Let’s try to identify a few unusual things that just might happen in 2020 in the world of 3D printing and additive manufacturing.
Correct predictions are both hard and easy to achieve. It’s very difficult to pin down a specific event before it happens, but it is far easier to identify an ongoing trend and simply predict more of the same.
That said, I could easily predict that:
The overall price-performance ratio of new 3D printers will improve
We will see many more new and exotic 3D printing materials in 2020
Several 3D printer companies will emerge, merge, be acquired or shut down
The world’s first 3D printed house in 24 hours will be achieved yet again!
The cheapest 3D printer on sale will be at an even lower price
And so on. Those are easy. But what are some more specific things that might happen? I have some SWAGs (Scientific Wild-A** Guesses) here, and all of these have relatively low probability of occurring.
But they’re certainly interesting to think about.
Something Dramatic Happens With 3D Systems
I’ve been wondering about this company for a few years now. They did a dramatic change in management in 2016, and in 2020 that’s now four years in the past. In that time 3D Systems has managed to reorganize and cut expenses significantly, but this seems to have only maintained their financial position: ongoing quarterly losses.
Pressure from new competitors seems to be one of the main issues at 3D Systems, and they’ve been burning through their reserves for years because of that. They somehow have not managed to hit on a new product that has materially changed the situation.
As a result, I could see something dramatic happen at the company in 2020. It might be a change in management, it might be an acquisition or merger with another player, or perhaps they might be acquired by a larger entity wishing to enter the 3D printing business.
Prusa Introduces an Industrial 3D Printer
Prusa Research has built their operation by selling high quality DIY 3D printer kits to the public in huge numbers. It’s possible they are the largest (by units) maker of 3D printers on the planet today.
Their market has been primarily individuals, but could that change in 2020? Many of the other players in the industry have realized that the big money is in the professional and industrial markets, areas that Prusa Research has not targeted in a major way. At least not yet.
With their resources and expertise, it could be straightforward for Prusa Research to develop a product that is targeted at professionals or industry. We do know that they are working on a “stretch” version of their popular MK3 device (the “XL”), but what if it were equipped with a case, able to 3D print high temperature materials and include a standard factory control interface? That could open up new markets for the young company.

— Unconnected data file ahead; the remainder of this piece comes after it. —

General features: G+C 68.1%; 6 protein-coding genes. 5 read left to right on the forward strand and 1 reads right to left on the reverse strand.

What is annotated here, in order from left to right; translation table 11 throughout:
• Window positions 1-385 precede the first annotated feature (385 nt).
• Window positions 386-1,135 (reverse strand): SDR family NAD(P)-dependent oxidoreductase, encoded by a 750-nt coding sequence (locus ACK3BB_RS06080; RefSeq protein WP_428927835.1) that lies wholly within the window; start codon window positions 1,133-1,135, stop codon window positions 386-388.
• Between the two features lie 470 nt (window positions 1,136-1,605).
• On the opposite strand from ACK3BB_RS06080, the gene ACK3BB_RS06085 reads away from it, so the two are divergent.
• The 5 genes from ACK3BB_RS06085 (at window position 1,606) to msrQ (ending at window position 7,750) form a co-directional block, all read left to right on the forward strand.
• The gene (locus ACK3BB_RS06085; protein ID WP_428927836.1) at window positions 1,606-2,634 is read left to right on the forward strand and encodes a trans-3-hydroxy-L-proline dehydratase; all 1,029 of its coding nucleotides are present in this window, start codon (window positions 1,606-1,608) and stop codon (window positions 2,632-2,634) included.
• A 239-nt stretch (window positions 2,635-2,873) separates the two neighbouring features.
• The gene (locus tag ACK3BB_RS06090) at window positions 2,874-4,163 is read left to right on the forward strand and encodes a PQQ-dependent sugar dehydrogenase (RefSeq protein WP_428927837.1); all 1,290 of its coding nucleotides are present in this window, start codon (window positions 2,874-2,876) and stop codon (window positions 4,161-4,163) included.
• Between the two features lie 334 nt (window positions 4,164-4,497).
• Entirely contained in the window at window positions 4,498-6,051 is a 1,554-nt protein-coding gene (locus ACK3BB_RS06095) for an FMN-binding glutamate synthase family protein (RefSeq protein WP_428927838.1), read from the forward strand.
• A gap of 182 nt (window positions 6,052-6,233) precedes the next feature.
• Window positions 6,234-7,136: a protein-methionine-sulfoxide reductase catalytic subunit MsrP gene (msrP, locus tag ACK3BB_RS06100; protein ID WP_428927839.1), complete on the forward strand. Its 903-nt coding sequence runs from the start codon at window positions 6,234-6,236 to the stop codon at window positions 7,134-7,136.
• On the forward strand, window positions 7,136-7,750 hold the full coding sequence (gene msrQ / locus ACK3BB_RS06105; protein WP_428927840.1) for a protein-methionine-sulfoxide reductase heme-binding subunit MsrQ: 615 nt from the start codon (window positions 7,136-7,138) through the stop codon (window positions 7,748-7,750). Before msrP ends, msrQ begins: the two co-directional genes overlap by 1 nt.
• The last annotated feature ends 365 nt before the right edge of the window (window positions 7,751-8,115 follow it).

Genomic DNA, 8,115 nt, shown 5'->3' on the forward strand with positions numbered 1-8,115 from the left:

And what about their upcoming “farm mode” firmware for their Original Prusa MINI 3D printer? That could be leveraged into an option for factories to purchase huge quantities of MINIs, used as arrays of manufacturing devices. A properly organized form of that concept targeted at industry might also become a prime product for the Czech company later in 2020.
Stratasys Releases Their Metal 3D Printer
Stratasys has been hinting at developing a metal 3D printer for at least a couple of years, but we have not seen a device yet.
They’ve been under considerable pressure from their sales network for a metal option, as their contract with Stratasys requires them to sell ONLY Stratasys products. With the burgeoning metal 3D printing market, they were left out of that boom. In a move to keep them satisfied, Stratasys did strike a deal with Desktop Metal to allow their resellers to sell that option.
But a better option for Stratasys would involve their very own metal 3D printer.
Maybe we will see it in 2020.
A Major Lawsuit Involving 3D Printer Safety Occurs
In the Wild West early days of desktop 3D printing, printer manufacturers did not really pay much (or any) attention to safety issues. Some vendors even marketed devices that literally could catch fire in commonly encountered situations, causing tremendous damage.
Since then we’ve all learned of new dangers in 3D printing that include the usual mechanical device cautions, but also the possibility of dangerous chemical emissions and toxic exposures. Since desktop 3D printers are being placed in schools, offices and homes rather that formal workshops that have proper safety regimes, it is the obligation of the 3D printer manufacturer to include sufficient safety features.
But in general those features are not present on today’s complement of 3D printing gear, particularly on the less-expensive devices typically purchased by schools and individuals.
At some point someone is going to have a very bad day as a result of these deficiencies and they could launch a significant lawsuit against the 3D printer manufacturer. If that lawsuit is successful, it will mark a milestone in 3D printing as manufacturers from then forward will seek to include the necessary safety features.
Could that happen in 2020?
Maybe. Maybe not.
And there are my far-out predictions for 2020, which probably won’t happen. What are your predictions for 2020?